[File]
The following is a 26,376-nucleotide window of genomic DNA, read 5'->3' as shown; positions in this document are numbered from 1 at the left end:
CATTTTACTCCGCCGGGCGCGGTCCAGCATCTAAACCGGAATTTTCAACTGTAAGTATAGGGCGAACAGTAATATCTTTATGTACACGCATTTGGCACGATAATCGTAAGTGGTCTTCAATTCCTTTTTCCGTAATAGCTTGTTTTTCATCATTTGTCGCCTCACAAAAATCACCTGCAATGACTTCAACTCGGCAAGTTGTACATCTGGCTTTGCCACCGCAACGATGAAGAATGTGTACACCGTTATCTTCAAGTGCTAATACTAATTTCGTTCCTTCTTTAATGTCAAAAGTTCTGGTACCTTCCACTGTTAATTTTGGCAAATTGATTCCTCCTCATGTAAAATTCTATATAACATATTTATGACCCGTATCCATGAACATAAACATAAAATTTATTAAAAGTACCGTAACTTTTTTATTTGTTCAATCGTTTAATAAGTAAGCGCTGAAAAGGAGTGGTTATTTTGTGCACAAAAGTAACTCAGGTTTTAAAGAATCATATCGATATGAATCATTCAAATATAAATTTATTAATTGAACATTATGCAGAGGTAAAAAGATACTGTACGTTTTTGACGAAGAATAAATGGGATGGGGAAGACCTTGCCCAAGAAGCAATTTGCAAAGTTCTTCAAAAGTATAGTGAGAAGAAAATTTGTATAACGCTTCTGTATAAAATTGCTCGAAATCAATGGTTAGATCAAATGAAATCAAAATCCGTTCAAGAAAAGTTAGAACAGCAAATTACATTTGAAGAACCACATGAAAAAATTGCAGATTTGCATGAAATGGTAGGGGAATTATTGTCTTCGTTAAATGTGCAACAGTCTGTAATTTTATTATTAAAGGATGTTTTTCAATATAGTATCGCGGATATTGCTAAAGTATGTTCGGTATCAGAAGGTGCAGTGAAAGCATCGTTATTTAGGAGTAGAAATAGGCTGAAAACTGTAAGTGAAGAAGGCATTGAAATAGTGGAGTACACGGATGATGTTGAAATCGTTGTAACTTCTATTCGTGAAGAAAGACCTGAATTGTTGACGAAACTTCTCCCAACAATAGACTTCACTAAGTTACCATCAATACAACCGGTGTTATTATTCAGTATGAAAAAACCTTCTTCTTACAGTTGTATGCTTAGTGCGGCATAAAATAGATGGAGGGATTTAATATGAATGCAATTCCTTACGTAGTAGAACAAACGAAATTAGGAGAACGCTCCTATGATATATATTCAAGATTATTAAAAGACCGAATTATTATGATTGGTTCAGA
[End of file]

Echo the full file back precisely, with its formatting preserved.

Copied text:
The following is a 26,376-nucleotide window of genomic DNA, read 5'->3' as shown; positions in this document are numbered from 1 at the left end:
CATTTTACTCCGCCGGGCGCGGTCCAGCATCTAAACCGGAATTTTCAACTGTAAGTATAGGGCGAACAGTAATATCTTTATGTACACGCATTTGGCACGATAATCGTAAGTGGTCTTCAATTCCTTTTTCCGTAATAGCTTGTTTTTCATCATTTGTCGCCTCACAAAAATCACCTGCAATGACTTCAACTCGGCAAGTTGTACATCTGGCTTTGCCACCGCAACGATGAAGAATGTGTACACCGTTATCTTCAAGTGCTAATACTAATTTCGTTCCTTCTTTAATGTCAAAAGTTCTGGTACCTTCCACTGTTAATTTTGGCAAATTGATTCCTCCTCATGTAAAATTCTATATAACATATTTATGACCCGTATCCATGAACATAAACATAAAATTTATTAAAAGTACCGTAACTTTTTTATTTGTTCAATCGTTTAATAAGTAAGCGCTGAAAAGGAGTGGTTATTTTGTGCACAAAAGTAACTCAGGTTTTAAAGAATCATATCGATATGAATCATTCAAATATAAATTTATTAATTGAACATTATGCAGAGGTAAAAAGATACTGTACGTTTTTGACGAAGAATAAATGGGATGGGGAAGACCTTGCCCAAGAAGCAATTTGCAAAGTTCTTCAAAAGTATAGTGAGAAGAAAATTTGTATAACGCTTCTGTATAAAATTGCTCGAAATCAATGGTTAGATCAAATGAAATCAAAATCCGTTCAAGAAAAGTTAGAACAGCAAATTACATTTGAAGAACCACATGAAAAAATTGCAGATTTGCATGAAATGGTAGGGGAATTATTGTCTTCGTTAAATGTGCAACAGTCTGTAATTTTATTATTAAAGGATGTTTTTCAATATAGTATCGCGGATATTGCTAAAGTATGTTCGGTATCAGAAGGTGCAGTGAAAGCATCGTTATTTAGGAGTAGAAATAGGCTGAAAACTGTAAGTGAAGAAGGCATTGAAATAGTGGAGTACACGGATGATGTTGAAATCGTTGTAACTTCTATTCGTGAAGAAAGACCTGAATTGTTGACGAAACTTCTCCCAACAATAGACTTCACTAAGTTACCATCAATACAACCGGTGTTATTATTCAGTATGAAAAAACCTTCTTCTTACAGTTGTATGCTTAGTGCGGCATAAAATAGATGGAGGGATTTAATATGAATGCAATTCCTTACGTAGTAGAACAAACGAAATTAGGAGAACGCTCCTATGATATATATTCAAGATTATTAAAAGACCGAATTATTATGATTGGTTCAGA